The rise of social media and the growing culture of food lovers has given restaurants the chance to get creative with their marketing strategies. Tools offered by platforms like Facebook, Twitter, and Instagram have created many new opportunities for chefs and cooks to reach fans, build customer bases, and develop brand identities.
Food is a hot topic of conversation on Twitter. In fact, there are millions of food related tweets sent globally each week. Twitter offers businesses a variety of tools to help build successful marketing campaigns, and the food industry is coming up with new ideas for exciting and engaging outreach every day.
With foodies talking about their passion on Twitter every day, there’s an opportunity for food and restaurant chains big and small to respectfully become part of that conversation. Let’s take a look at the ways they’re trying to do it and discuss how these techniques work.
— Outback Steakhouse (@Outback) January 2, 2013
Leading up to the Outback Bowl— a college football game featuring teams from The Southeastern Conference and The Big Ten — @Outback wanted to drive conversations with football fans and increase interest around the game. The brand developed an integrated campaign centered around a special offer: customers who visited any Outback restaurant the day after the football game and mentioned the Outback Bowl would receive a free appetizer.
Using hashtags, the Outback pitted the fans against each other. The Michigan Wolverines became #TeamCoconutShrimp and the South Carolina Gamecocks became #TeamBloominOnion. During the game, the Outback used Promoted Tweets to extend the reach of the campaign and connect with fans in real-time. It also used a diversified keyword list for Promoted Tweets so that anyone actively searching for Outback Bowl-related terms could join the conversation.
The Outback’s campaign was a huge success thanks to it’s creative integration of online and offline hashtags with timely content and rich media. Outback generated a 7,736 percent lift in daily brand mentions over the previous 60 days. Sentiment of these tweets was 94 percent neutral-to-positive around brand-related terms. The brand’s Twitter followers also increased by 1,047 percent during the Outback Bowl campaign.
Love Arby’s? Join our email club & get a FREE Roast Beef Sandwich w/ purchase of a drink when you sign up. https://t.co/9qZgCLYbxi
— Arby’s (@Arbys) July 16, 2013
Arby’s has an active social community and the brand regularly uses Twitter to interact with consumers talking about its food, service, and overall dining experience. Part of the company’s strategy includes growing an email database of customers. Previously, emails were collected during in-restaurant drives and through the website. But for this particular campaign, Arby’s turned to targeting individuals on Twitter.
The brand relied on Promoted Tweets with Lead Generation Cards, which allowed consumers to sign up for the newsletter with a single click. Arby’s experimented with different text copy to discover which messaging resonated the most. For example, one version offered a coupon for a free roast beef sandwich with purchase of a drink after signing up. Another offered general coupons and special deals in exchange for joining the mailing list.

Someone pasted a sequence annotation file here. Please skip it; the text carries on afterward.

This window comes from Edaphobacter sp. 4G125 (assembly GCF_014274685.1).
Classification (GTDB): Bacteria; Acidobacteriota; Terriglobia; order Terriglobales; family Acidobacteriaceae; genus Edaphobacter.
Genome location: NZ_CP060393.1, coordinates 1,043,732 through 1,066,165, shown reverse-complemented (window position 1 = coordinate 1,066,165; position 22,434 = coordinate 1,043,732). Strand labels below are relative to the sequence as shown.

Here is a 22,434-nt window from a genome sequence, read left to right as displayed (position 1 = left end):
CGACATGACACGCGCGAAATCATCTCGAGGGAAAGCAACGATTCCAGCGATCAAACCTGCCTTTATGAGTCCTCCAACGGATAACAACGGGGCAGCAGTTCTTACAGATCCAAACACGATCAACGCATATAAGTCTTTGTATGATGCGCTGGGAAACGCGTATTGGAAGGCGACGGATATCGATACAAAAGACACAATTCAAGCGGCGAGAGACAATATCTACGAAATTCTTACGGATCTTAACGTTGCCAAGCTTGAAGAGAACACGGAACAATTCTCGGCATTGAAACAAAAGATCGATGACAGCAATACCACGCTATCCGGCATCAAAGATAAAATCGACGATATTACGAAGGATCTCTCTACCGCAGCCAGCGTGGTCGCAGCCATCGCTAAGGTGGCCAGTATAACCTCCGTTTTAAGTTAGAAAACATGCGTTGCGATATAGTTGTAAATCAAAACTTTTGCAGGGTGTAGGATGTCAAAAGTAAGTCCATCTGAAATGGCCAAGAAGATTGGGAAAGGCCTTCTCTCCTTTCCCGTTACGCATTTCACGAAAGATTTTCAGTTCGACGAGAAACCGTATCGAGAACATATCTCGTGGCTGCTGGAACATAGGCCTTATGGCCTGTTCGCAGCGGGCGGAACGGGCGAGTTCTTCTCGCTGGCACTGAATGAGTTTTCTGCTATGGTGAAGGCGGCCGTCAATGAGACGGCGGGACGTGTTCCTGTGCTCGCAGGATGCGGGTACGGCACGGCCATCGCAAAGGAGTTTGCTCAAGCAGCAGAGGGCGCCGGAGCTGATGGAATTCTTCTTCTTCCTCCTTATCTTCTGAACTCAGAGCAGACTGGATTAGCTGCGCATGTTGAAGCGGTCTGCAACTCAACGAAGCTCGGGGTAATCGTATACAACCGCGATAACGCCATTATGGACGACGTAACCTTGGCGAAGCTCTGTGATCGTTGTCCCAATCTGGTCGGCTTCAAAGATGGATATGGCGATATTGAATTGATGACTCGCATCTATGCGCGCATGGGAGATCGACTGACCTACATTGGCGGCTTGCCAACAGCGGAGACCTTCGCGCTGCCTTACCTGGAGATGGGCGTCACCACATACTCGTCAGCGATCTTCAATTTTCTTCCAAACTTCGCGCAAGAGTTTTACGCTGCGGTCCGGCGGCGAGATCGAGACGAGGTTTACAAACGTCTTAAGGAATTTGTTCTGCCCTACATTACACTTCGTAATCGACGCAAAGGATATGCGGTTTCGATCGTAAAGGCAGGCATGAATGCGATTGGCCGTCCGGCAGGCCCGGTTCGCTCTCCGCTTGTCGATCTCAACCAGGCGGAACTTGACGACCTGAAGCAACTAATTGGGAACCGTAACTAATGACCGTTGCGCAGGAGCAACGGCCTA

Through interest and keyword targeting, the brand was able to get its Promoted Tweets in front of consumers talking about the restaurant itself. It even utilized @username targeting to reach individuals similar to the followers of its competitors like McDonald’s and Burger King. As a result, this campaign allowed Arby’s to grow its email list by more than 400 people during the first six weeks. Twitter-generated leads had a 31 percent higher email open rate and a 45 percent higher clickthrough rate than the average email subscriber.
Domino’s Pizza France
— Ben & Jerry’s (@benjerryfr) November 19, 2013
Domino’s Pizza France teamed up with ice cream brand Ben & Jerry’s during one of the biggest games in the French international footballing calendar in order to increase sales and reinforce the brand’s association with the game. The campaign gave consumers a chance to win a “Menu of Champions” meal by tweeting their predictions about what would happen during the final World Cup qualifier match.
The brand created fun rich media in its Promoted Tweets to encourage sharing while highlighting the opportunity for football fans. A series of 10 questions enabled @dominos_pizzafr to promote relevant content and build excitement throughout the match. The questions were based on a variety of different scenarios, such as who would score the first goal? It also used the official match hashtag #FRAUKR as a Promoted Trend, raising visibility and putting its tweets at the center of the day’s social buzz.
Using Promoted Tweets, Domino’s was able to geo-target individuals in France as well as specific keywords, such as “Payet,” “Matuidi,” “#FRAUKR,” “Ben & Jerry’s,” and “Domino’s.” It also targeted select @usernames to reach people similar to those who followed relevant brands like @PSG_inside, @adidasfootball, and @RedBullFrance. As a result, @dominos_pizzafr achieved record desktop online sales and increased total sales more than 30 percent over the same day the previous year. The brand received more than 640,000 tweet impressions across its campaigns, and increased its followers by 10 percent.
These are just a handful of the many success stories happening on Twitter. For restaurants looking to attract new customers and keep regulars coming back, tweets about promotions, food, and customer service are one of the most effective ways to encourage visits. Among those who visited a restaurant as a result of something they saw on Twitter, 52 percent cited promotional offers and discounts, 43 percent said it was a photo of the food, and 39 percent said it was great customer service.